Meaning of THORIUM PROCESSING in English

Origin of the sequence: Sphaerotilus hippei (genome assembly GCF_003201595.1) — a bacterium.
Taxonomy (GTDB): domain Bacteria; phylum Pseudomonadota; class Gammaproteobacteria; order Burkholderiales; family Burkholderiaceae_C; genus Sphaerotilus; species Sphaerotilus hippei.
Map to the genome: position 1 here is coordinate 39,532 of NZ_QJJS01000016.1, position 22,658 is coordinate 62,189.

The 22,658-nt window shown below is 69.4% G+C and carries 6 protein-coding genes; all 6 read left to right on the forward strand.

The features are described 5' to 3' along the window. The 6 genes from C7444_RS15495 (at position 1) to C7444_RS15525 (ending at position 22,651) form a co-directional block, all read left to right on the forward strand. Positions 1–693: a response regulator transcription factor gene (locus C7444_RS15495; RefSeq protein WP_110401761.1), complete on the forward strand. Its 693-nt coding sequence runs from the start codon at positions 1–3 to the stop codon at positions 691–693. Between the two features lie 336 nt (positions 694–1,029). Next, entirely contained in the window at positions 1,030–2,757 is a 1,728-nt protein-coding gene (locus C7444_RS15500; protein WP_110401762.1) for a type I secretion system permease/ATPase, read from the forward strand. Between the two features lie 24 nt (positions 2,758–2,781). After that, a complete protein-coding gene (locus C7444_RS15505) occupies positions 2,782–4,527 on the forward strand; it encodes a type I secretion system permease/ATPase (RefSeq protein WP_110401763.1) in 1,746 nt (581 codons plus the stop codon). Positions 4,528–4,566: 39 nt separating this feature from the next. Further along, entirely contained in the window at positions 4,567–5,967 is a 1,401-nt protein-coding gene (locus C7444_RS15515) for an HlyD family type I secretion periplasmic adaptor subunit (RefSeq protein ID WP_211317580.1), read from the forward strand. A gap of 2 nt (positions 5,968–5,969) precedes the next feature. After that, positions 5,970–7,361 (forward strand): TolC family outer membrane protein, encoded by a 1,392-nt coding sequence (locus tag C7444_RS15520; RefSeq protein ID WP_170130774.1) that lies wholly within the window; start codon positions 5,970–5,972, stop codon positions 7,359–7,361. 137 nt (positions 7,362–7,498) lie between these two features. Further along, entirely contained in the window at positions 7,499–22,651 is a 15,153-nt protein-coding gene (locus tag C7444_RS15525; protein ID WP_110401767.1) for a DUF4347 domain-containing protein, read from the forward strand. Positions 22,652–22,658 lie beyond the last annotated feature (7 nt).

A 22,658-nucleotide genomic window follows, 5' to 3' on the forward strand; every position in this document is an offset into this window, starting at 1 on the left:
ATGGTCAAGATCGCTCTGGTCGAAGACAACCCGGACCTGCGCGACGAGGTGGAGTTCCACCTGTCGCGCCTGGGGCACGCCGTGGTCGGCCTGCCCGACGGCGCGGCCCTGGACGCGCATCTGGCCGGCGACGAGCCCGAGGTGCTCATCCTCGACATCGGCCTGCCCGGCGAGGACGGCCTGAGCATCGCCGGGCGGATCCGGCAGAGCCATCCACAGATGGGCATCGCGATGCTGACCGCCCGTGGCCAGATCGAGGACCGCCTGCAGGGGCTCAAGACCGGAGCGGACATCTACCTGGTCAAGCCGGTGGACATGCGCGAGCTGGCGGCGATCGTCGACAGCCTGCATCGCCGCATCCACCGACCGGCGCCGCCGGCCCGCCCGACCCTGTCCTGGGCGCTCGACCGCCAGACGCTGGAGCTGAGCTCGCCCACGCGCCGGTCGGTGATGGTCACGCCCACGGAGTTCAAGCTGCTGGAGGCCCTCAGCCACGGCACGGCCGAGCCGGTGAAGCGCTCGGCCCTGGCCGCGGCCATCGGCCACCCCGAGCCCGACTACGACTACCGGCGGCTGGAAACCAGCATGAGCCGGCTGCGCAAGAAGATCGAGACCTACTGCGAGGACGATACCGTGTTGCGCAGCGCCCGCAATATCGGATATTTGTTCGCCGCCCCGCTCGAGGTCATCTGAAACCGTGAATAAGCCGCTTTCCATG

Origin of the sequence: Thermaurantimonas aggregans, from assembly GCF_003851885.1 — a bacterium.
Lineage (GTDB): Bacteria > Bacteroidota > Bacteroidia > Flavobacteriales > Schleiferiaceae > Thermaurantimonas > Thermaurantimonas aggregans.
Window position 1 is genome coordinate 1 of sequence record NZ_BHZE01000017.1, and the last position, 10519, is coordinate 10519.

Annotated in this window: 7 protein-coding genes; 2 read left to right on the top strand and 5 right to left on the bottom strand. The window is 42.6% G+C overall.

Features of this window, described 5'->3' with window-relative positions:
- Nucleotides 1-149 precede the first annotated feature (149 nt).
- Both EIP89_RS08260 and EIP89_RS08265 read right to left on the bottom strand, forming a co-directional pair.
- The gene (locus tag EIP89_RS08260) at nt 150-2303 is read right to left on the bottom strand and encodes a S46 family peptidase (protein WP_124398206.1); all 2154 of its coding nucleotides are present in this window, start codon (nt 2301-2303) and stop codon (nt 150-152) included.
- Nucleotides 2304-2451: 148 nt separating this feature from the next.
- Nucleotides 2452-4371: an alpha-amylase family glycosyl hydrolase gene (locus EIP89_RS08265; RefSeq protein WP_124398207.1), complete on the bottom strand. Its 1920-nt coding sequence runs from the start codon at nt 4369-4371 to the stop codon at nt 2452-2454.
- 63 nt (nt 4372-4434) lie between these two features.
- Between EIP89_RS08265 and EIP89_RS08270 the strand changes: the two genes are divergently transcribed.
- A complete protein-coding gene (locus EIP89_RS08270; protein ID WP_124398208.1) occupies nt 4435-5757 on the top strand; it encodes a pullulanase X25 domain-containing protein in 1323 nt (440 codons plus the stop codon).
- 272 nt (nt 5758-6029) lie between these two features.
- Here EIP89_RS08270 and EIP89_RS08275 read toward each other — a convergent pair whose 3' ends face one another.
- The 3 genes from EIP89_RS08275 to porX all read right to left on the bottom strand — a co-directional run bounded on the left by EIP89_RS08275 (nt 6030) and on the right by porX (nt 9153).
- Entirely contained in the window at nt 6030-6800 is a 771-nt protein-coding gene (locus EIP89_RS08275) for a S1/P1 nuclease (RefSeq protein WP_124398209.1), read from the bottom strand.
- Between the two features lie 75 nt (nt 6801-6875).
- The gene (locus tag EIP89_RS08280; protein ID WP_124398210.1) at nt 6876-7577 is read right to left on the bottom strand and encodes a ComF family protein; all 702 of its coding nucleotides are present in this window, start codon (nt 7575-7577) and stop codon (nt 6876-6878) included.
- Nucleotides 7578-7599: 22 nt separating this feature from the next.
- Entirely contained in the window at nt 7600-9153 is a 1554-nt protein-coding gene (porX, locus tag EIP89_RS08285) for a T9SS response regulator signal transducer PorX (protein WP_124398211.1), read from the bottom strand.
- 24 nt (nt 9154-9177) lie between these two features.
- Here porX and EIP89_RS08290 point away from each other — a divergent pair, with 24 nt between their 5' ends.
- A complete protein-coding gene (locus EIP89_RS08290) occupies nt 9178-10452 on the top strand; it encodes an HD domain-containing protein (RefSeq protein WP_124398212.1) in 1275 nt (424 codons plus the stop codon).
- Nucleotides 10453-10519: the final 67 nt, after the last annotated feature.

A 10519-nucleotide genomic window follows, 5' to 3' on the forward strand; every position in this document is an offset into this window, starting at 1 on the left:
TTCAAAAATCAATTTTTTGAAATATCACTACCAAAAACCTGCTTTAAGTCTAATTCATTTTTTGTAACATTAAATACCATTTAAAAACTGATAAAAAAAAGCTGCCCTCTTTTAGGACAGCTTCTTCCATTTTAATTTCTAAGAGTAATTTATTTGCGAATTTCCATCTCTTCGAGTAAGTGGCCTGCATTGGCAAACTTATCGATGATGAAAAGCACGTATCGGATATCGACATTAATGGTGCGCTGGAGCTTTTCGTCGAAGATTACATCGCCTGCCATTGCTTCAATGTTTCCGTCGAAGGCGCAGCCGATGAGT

preparation of the ore for use in various products. Thorium (Th) is a dense (11.7 grams per cubic centimetre), silvery metal that is softer than steel. It has a high melting temperature of approximately 1,750 C (3,180 F). Below about 1,360 C (2,480 F), the metal exists in the face-centred cubic (fcc) crystalline form; at higher temperatures up to its melting point, it takes on the body-centred cubic (bcc) form. Finely divided thorium metal will burn in air, but the massive metal is stable in air at ordinary temperatures (although it will react with oxygen to form a surface tarnish after prolonged exposure). Because of its reactivity, it is extracted from minerals only with difficulty. Almost all thorium found in nature is the isotope thorium-232 (several other isotopes exist in trace amounts or can be produced synthetically). This slightly radioactive material is not fissile itself, but it can be transformed in a nuclear reactor to the fissile uranium-233. Since thorium is present in the Earth's crust in about three times the quantity of uranium, its fertile quality represents a virtually unlimited source of nuclear energy. In order for this theoretical value to be realized, however, the barriers of costly extraction and conversion techniques would have to be overcome. Additional reading Comprehensive and up-to-date information on many aspects of metallurgy, individual metals, and alloys can be found in convenient reference-form arrangement in the following works: Metals Handbook, 9th ed., 17 vol. (197889), a massive and detailed source prepared under the direction of the American Society for Metals, with a 10th edition that began publication in 1990; Herman F. Mark et al. (eds.), Encyclopedia of Chemical Technology, 3rd ed., 31 vol. (197884), formerly known as Kirk-Othmer Encyclopedia of Chemical Technology, with a 4th edition begun in 1991; and its European counterpart, the first English-language edition of a monumental German work, Ullmann's Encyclopedia of Industrial Chemistry, 5th, completely rev. ed., edited by Wolfgang Gerhartz et al. (1985 ). The Editors of the Encyclopdia Britannica Joseph J. Katz, Glenn T. Seaborg, and Lester L. Morss, The Chemistry of the Actinide Elements, 2nd ed., 2 vol. (1986), presents both the theoretical and descriptive features of the chemistry of thorium, uranium, and plutonium in a logical and extremely well-written manner; the coverage is extensivefrom properties of individual isotopes to the technology for reprocessing irradiated reactor fuelsand is very lucid. Gmelins Handbuch der anorganischen Chemie, 8th ed., vol. A1 (1979), A3 (1981), and A4 (1982), is unquestionably the most comprehensive and authoritative source of information and data for all facets of thorium, uranium, and plutonium chemistry, physics, and metallurgy; compiled by recognized world-class experts and updated regularly, these volumes are the definitive reference in the field. Wallace W. Schulz

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